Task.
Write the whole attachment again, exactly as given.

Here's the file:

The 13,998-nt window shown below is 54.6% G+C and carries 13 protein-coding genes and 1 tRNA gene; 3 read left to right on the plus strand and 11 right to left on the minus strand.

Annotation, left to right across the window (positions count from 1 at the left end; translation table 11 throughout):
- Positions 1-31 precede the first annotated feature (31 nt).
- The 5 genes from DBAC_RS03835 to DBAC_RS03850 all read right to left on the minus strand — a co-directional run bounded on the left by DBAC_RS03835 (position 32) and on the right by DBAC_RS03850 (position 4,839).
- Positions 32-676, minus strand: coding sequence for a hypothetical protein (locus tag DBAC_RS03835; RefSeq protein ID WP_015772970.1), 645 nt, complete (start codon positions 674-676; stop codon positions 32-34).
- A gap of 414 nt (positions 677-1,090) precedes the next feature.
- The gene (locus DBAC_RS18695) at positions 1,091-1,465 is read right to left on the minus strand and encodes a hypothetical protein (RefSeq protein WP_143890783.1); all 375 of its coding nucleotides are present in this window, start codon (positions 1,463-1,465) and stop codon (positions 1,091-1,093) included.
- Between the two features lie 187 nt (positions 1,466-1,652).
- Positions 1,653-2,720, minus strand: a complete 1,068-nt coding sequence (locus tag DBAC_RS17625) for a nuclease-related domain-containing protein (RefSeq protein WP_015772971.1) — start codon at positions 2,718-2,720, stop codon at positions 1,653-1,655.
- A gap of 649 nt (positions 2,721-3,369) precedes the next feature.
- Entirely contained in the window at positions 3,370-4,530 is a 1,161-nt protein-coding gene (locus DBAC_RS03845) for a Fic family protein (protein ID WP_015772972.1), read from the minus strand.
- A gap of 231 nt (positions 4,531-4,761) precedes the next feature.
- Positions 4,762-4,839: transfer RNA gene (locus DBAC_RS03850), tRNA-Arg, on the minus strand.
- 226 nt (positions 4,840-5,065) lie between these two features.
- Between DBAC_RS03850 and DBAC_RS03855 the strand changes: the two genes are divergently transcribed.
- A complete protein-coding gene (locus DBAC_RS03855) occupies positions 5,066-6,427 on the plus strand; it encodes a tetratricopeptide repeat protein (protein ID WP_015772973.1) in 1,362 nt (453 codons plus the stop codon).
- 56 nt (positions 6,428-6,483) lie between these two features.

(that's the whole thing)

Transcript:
The 13,998-nt window shown below is 54.6% G+C and carries 13 protein-coding genes and 1 tRNA gene; 3 read left to right on the plus strand and 11 right to left on the minus strand.

Annotation, left to right across the window (positions count from 1 at the left end; translation table 11 throughout):
- Positions 1-31 precede the first annotated feature (31 nt).
- The 5 genes from DBAC_RS03835 to DBAC_RS03850 all read right to left on the minus strand — a co-directional run bounded on the left by DBAC_RS03835 (position 32) and on the right by DBAC_RS03850 (position 4,839).
- Positions 32-676, minus strand: coding sequence for a hypothetical protein (locus tag DBAC_RS03835; RefSeq protein ID WP_015772970.1), 645 nt, complete (start codon positions 674-676; stop codon positions 32-34).
- A gap of 414 nt (positions 677-1,090) precedes the next feature.
- The gene (locus DBAC_RS18695) at positions 1,091-1,465 is read right to left on the minus strand and encodes a hypothetical protein (RefSeq protein WP_143890783.1); all 375 of its coding nucleotides are present in this window, start codon (positions 1,463-1,465) and stop codon (positions 1,091-1,093) included.
- Between the two features lie 187 nt (positions 1,466-1,652).
- Positions 1,653-2,720, minus strand: a complete 1,068-nt coding sequence (locus tag DBAC_RS17625) for a nuclease-related domain-containing protein (RefSeq protein WP_015772971.1) — start codon at positions 2,718-2,720, stop codon at positions 1,653-1,655.
- A gap of 649 nt (positions 2,721-3,369) precedes the next feature.
- Entirely contained in the window at positions 3,370-4,530 is a 1,161-nt protein-coding gene (locus DBAC_RS03845) for a Fic family protein (protein ID WP_015772972.1), read from the minus strand.
- A gap of 231 nt (positions 4,531-4,761) precedes the next feature.
- Positions 4,762-4,839: transfer RNA gene (locus DBAC_RS03850), tRNA-Arg, on the minus strand.
- 226 nt (positions 4,840-5,065) lie between these two features.
- Between DBAC_RS03850 and DBAC_RS03855 the strand changes: the two genes are divergently transcribed.
- A complete protein-coding gene (locus DBAC_RS03855) occupies positions 5,066-6,427 on the plus strand; it encodes a tetratricopeptide repeat protein (protein ID WP_015772973.1) in 1,362 nt (453 codons plus the stop codon).
- 56 nt (positions 6,428-6,483) lie between these two features.